By mid-2008, the taxpayer's employer dramatically reduced his salary, and he decided to devote more time to developing CES. From his years of work experience, the taxpayer knew many contractors and project engineers who worked in the state. He regularly visited construction sites after his regular work to distribute business cards and speak with managers and others performing construction on local highways.

In addition to promoting his business, the taxpayer used these visits to stay abreast of developments in the highway construction engineering industry. He continued these trips throughout 2009, 2010 and 2011. In late 2010, he became unemployed and began focusing all of his attention on CES.

On his 2009 and 2010 federal income tax returns, the taxpayer claimed Schedule C business deductions totaling $46,629 and $45,618, respectively, for expenses purportedly incurred in the new business. After an audit, the IRS disallowed the deductions on the grounds that:

  • They weren't properly substantiated, and
  • CES hadn't yet commenced business because it didn't have any clients, wasn't hired to perform any services, didn't bid on any highway engineering jobs and earned no income.

The IRS also disallowed some itemized deductions claimed on the taxpayer's 2009 and 2010 returns. The disallowed deductions resulted in a delinquent tax bill of about $30,000. The IRS also imposed a 20% substantial understatement penalty on the additional tax due. The Tax Court upheld both the IRS deficiency and the understatement penalty (Tarighi v. Commissioner, T.C. Summary Opinion 2015-28).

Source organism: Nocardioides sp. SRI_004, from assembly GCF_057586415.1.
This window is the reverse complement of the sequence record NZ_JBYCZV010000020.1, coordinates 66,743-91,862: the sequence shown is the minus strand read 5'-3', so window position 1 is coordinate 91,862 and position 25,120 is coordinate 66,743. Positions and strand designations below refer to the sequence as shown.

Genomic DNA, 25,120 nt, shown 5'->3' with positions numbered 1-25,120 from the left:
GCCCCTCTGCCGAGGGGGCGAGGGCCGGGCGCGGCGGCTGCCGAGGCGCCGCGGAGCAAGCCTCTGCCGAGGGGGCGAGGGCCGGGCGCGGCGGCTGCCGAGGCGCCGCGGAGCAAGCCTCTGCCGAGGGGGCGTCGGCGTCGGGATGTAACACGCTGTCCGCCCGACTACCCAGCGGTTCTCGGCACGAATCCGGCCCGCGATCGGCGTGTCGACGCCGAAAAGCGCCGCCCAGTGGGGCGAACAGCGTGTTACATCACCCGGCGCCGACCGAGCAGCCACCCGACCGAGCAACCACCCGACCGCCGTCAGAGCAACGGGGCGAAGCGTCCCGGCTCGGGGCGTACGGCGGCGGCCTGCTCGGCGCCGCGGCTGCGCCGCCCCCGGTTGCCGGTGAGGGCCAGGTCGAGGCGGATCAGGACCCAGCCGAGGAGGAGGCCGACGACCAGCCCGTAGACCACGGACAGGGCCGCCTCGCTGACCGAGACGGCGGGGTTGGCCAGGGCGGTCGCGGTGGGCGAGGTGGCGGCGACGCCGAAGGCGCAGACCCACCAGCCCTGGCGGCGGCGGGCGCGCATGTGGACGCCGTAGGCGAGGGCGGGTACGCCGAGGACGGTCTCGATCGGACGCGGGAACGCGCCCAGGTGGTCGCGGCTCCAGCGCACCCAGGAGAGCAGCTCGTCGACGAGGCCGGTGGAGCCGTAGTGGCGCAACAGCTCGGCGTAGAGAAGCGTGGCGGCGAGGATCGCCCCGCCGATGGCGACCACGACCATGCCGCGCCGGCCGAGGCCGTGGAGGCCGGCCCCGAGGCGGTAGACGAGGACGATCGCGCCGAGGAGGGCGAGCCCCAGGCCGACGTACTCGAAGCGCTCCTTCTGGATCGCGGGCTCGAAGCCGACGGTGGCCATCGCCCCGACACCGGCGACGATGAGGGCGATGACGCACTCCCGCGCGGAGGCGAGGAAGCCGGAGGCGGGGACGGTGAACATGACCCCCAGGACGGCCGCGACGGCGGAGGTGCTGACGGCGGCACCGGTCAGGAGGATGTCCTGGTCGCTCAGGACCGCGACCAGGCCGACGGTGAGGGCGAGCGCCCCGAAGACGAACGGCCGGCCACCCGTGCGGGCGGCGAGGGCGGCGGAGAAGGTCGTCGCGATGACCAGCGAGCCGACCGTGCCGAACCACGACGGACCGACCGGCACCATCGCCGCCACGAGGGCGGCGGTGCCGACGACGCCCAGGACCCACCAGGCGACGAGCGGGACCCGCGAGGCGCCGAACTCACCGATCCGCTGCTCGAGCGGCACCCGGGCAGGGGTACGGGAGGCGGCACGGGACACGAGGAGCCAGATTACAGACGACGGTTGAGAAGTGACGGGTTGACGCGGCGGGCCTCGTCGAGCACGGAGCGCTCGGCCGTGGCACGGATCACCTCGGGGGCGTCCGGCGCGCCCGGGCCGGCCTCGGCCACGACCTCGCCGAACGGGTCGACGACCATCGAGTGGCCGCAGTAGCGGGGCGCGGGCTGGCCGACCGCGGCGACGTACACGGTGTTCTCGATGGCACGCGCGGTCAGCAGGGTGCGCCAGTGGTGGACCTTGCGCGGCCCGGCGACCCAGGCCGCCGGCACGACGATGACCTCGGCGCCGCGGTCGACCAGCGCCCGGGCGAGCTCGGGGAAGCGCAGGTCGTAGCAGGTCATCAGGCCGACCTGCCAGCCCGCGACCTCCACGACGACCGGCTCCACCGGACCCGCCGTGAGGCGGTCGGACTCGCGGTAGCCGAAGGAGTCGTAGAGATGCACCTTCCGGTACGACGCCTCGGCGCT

Factors to Consider

The Tax Court has historically focused on these three factors to determine if a taxpayer has commenced the active conduct of a business:

  1. Did the taxpayer undertake the activity intending to earn a profit?
  2. Was the taxpayer regularly and actively involved in the activity?
  3. Has the activity actually commenced?

In Tarighi, the Tax Court concluded the taxpayer wasn't engaged in a business during 2009 and 2010, because CES didn't have any income or clients and didn't bid on any jobs during those years. Though the taxpayer did engage in promotional activities, he didn't intend to earn a profit in those years, because he didn't pursue contracts or bid on jobs.

Therefore, the court ruled that the IRS was correct in denying the deductions reported on the taxpayer's 2009 and 2010 returns, because they were amortizable Section 195 start-up expenses rather than currently deductible Section 162 expenses. However, if the taxpayer could properly substantiate the expenses, the opinion notes that the taxpayer could begin amortizing them in the year when his business activity started.

Finally, the court ruled that the IRS was correct in imposing the 20% substantial understatement penalty, because the taxpayer had failed to establish that there was any reasonable cause for the tax underpayment or that the taxpayer had acted in good faith.

Important Reminders about Start-Up Costs

When you incur business start-up expenses, it's important to remember two key points. First, start-up expenses can't always be deducted in the year when they are paid or incurred. Second, no deductions or amortization write-offs are allowed until the year when active conduct of your new business commences. That usually means the year when the business has all the pieces in place to begin earning revenue.

Time may be of the essence if you have start-up expenses that could be deducted in the current year. Contact your tax adviser to explain your plans. Failing to give your tax adviser a heads-up is often a recipe for unfavorable tax consequences. Call the Goralka Law Firm if you have any questions.